I can't find a link to the particular product but see the last paragraph of this link for information: http://www.eere.energy.gov/con...opic=12500

See also Solar Water Heating by Bob Ramlow starting on pg 108. I found a preview on Google Books.
0
...
written by EV, February 15, 2008
The oil needs less energy to heat, and, once heated, holds onto the heat better. That oil is then used to heat the air that gets blown into the drying drum.

Something seems to be wrong with this explanation. Maybe it's just the many years of engineering I've had, but heat is heat. This should be no more energy efficient than a regular heating coil from what I know about how they work.
0
...
written by Space, February 15, 2008
why does this thing keep telling me "your comment is too short" when it's longer than others?
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nonsense
written by Space, February 15, 2008
This looks like a scam to me.

"The oil needs less energy to heat"
- less energy than what? Than not using oil? That cannot be true.

" holds onto the heat better."
- If it holds onto the heat better, then it must be harder to heat up in the first place,
so no gain overall.

This makes no sense.
0
Hmm???
written by Lou Grinzo, February 15, 2008
I'm with the others here questioning this invention, or at least the the best site generic online cialis explanation. You expend energy to heat the air directly or to heat the oil which then heats the air. How can one possibly be better than the other? Ultimately the heat energy winds up in the ambient air, and if the only energy input is the original heating element, then where does the extra energy come from?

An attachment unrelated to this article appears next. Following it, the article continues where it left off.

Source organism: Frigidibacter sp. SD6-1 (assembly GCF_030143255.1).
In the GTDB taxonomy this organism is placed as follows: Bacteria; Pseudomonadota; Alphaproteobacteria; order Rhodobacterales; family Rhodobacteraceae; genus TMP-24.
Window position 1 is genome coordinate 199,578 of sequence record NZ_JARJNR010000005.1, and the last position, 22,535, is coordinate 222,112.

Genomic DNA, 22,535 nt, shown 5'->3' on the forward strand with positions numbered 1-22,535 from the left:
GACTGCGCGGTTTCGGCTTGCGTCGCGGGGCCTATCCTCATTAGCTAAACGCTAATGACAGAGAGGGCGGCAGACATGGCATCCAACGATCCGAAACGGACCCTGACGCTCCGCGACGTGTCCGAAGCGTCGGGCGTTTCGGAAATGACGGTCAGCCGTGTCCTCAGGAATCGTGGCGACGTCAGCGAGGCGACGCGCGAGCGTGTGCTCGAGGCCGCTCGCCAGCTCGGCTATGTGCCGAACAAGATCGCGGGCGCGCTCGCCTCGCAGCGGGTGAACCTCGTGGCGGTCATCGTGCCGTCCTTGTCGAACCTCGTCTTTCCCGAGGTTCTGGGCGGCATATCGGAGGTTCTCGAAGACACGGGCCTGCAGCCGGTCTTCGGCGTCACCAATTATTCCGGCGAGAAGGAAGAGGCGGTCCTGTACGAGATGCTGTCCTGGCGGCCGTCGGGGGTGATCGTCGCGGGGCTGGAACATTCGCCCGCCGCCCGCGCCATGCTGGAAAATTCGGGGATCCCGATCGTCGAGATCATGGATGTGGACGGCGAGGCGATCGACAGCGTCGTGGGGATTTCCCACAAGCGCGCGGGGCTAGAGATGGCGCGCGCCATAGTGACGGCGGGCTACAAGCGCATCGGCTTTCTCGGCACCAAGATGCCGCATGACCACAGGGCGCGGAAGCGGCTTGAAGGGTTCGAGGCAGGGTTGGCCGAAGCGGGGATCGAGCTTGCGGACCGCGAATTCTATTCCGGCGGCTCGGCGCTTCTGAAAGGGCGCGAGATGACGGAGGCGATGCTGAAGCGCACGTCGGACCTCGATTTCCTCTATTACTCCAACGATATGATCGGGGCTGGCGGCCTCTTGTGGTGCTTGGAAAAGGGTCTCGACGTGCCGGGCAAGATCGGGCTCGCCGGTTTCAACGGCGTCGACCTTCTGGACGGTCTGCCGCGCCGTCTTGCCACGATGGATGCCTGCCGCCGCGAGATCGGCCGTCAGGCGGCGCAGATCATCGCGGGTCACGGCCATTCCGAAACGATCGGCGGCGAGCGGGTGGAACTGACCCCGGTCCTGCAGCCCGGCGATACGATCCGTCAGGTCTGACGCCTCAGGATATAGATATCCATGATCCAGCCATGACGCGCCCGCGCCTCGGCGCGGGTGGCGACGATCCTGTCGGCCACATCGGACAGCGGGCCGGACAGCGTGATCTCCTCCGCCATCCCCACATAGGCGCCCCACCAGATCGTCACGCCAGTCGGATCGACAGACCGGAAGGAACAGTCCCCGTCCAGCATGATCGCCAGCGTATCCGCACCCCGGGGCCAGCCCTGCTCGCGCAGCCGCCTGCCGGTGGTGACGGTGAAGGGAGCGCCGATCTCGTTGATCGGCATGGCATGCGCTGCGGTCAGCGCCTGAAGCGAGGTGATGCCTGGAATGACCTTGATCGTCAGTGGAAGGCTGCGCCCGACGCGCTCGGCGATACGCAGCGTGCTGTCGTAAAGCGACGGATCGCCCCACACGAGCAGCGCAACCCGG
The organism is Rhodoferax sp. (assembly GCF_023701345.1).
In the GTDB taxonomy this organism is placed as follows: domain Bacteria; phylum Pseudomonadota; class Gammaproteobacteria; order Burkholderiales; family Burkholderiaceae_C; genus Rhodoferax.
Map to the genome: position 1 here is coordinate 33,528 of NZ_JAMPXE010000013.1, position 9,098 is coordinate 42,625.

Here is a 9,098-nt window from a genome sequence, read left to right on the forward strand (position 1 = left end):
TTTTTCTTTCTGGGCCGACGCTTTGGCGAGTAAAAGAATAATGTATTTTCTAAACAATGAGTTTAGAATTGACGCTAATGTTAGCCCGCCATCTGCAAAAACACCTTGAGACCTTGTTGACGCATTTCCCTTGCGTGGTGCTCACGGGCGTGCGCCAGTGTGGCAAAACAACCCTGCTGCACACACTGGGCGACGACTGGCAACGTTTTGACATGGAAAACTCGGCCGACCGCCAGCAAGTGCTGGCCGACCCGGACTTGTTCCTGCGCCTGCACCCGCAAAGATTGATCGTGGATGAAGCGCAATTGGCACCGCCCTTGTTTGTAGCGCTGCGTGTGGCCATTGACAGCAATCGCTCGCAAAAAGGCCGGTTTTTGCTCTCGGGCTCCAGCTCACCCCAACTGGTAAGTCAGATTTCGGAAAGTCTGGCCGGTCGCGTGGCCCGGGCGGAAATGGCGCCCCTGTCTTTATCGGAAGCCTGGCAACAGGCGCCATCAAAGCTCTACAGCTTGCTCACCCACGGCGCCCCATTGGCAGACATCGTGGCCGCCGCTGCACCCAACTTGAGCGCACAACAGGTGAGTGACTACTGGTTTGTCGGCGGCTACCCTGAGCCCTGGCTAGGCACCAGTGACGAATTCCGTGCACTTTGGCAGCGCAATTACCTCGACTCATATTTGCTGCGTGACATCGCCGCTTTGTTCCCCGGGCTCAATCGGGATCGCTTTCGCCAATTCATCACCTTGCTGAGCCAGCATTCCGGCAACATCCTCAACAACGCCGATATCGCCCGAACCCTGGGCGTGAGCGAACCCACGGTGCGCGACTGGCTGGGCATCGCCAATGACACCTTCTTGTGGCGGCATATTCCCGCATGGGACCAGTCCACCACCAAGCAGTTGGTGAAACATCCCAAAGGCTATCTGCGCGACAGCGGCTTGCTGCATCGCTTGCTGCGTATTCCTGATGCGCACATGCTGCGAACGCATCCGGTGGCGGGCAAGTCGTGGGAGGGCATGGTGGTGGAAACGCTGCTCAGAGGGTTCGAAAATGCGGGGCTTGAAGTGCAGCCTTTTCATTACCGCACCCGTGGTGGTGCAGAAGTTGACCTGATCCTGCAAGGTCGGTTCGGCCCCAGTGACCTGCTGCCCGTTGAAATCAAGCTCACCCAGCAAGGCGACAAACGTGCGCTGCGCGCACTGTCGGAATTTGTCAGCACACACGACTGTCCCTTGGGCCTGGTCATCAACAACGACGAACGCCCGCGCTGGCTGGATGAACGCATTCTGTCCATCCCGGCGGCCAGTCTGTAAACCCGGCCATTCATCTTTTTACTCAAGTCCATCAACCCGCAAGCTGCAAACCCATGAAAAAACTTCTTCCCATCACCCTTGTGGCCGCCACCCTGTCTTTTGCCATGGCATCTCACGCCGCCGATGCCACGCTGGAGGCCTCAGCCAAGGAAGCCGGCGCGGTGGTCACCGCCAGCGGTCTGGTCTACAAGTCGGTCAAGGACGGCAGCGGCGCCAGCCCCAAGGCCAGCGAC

The only other explanation I can see is that the oil gizmo reduces a lot of heat loss in the original design, meaning much more of the viagra overnight heat winds up where you want it, not as waste.
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cool?
written by brian goldner, February 15, 2008
so, this is totally an ecogeek solution to drying clothes...but isn't there a zero-electricity alternative?
Seriously, hanging your clothes to dry in the wind is fairly quick (esp in hot or windy areas) and makes your clothes smell great. Seriously, I've been to supermarkets and seen ppl buy fabric softener that makes your clothes smell "wind fresh."
Just get a rope and some clothespins!!
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...
written by EV, February 15, 2008
Brian, that's great and all. But what about those of us who live where it gets cold (well below freezing), have rainy seasons or don't have a yard? Not all of us live in Southern California.
0
...
written by JPWRana, February 15, 2008
I live in Southern California ;D
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Just use low heat setting!
written by kballs, February 15, 2008